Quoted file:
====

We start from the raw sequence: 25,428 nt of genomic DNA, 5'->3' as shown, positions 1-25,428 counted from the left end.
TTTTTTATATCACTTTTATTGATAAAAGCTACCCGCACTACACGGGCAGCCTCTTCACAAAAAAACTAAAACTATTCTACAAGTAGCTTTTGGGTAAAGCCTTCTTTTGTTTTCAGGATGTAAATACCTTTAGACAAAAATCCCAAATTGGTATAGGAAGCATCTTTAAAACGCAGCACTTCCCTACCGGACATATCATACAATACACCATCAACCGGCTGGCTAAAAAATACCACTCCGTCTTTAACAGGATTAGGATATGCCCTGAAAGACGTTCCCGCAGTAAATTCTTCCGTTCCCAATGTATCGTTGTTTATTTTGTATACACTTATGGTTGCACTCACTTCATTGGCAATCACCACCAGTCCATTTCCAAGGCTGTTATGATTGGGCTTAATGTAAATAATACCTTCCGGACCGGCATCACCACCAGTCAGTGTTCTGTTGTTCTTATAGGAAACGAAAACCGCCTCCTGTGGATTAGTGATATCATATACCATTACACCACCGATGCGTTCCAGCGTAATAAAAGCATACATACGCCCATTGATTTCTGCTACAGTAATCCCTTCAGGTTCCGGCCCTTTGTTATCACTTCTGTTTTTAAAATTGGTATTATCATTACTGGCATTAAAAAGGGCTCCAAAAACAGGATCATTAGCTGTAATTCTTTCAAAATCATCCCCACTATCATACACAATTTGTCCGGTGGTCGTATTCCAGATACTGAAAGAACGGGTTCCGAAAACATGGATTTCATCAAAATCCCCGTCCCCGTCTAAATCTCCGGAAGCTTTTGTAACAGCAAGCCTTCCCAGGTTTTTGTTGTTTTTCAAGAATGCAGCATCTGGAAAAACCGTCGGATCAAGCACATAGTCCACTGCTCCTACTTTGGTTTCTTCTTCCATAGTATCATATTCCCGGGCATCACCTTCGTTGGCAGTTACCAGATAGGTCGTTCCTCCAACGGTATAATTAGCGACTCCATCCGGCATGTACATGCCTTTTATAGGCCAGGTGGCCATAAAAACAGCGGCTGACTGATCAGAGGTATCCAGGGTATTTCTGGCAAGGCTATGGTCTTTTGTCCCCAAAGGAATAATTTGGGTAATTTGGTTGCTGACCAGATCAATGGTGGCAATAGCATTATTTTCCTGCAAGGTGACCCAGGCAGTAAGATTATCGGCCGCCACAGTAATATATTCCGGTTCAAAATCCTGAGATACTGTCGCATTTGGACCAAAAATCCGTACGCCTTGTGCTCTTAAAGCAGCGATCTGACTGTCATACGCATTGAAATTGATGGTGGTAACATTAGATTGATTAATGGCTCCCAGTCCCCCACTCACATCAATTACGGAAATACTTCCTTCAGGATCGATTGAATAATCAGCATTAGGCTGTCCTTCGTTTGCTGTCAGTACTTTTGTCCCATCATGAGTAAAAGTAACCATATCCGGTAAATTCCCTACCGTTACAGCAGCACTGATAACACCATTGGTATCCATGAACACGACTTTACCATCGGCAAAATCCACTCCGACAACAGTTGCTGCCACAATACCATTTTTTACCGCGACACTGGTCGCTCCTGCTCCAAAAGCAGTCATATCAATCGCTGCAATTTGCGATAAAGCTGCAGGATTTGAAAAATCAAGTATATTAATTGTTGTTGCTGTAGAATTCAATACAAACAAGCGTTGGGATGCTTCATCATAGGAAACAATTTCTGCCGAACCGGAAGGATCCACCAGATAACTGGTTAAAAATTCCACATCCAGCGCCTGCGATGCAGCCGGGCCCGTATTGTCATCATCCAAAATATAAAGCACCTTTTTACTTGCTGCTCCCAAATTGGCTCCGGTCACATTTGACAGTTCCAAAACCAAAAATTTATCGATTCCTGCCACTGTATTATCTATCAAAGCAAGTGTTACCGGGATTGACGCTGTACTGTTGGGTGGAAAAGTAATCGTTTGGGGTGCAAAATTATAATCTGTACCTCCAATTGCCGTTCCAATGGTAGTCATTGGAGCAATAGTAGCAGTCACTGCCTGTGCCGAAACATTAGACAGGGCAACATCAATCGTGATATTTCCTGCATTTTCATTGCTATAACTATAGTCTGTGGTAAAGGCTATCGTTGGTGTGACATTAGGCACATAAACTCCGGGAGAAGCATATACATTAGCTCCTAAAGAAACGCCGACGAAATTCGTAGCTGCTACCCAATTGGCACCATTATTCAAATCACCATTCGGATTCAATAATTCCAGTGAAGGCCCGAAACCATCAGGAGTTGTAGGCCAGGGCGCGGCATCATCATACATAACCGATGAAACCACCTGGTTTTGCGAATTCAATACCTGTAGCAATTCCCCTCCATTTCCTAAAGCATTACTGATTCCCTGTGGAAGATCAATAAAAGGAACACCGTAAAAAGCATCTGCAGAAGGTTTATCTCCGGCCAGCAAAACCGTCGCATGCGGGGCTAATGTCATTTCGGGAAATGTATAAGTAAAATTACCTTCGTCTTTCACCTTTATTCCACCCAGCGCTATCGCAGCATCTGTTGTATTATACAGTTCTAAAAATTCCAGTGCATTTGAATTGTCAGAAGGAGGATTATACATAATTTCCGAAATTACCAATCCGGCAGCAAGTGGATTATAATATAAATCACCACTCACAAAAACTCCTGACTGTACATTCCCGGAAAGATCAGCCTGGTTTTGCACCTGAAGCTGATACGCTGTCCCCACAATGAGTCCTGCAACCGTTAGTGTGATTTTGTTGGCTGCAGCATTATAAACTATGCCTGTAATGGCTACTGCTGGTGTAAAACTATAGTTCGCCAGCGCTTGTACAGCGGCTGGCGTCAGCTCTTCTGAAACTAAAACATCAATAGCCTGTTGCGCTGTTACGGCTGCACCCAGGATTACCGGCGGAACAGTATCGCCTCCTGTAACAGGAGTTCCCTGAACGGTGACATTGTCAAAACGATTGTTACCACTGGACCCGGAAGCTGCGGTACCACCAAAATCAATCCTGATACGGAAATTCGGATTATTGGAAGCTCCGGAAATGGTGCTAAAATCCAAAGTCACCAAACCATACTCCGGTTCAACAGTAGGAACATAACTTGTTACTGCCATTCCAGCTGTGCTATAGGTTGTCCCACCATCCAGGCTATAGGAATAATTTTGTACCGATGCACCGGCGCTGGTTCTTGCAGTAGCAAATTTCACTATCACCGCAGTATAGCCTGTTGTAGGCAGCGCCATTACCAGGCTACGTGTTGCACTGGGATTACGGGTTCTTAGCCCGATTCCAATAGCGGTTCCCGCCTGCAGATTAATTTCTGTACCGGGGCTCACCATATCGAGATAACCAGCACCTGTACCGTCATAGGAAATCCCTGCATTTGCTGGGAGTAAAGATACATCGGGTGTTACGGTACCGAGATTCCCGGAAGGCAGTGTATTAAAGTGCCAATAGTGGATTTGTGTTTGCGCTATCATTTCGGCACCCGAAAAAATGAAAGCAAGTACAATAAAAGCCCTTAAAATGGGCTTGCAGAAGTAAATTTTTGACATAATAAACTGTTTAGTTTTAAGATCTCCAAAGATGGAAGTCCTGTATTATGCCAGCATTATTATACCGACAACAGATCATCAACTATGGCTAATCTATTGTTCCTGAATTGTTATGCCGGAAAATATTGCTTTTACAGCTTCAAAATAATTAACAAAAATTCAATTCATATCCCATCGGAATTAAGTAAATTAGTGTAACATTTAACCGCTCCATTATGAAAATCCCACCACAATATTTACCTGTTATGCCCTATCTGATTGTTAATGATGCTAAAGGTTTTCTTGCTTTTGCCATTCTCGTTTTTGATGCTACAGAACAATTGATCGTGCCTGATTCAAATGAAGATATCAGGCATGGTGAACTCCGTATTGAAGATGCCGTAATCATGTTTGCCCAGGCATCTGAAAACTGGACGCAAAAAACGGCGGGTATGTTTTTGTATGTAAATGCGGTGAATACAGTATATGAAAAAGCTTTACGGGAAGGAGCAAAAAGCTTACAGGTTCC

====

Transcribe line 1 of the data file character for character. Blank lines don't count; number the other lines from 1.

We start from the raw sequence: 25,428 nt of genomic DNA, 5'->3' as shown, positions 1-25,428 counted from the left end.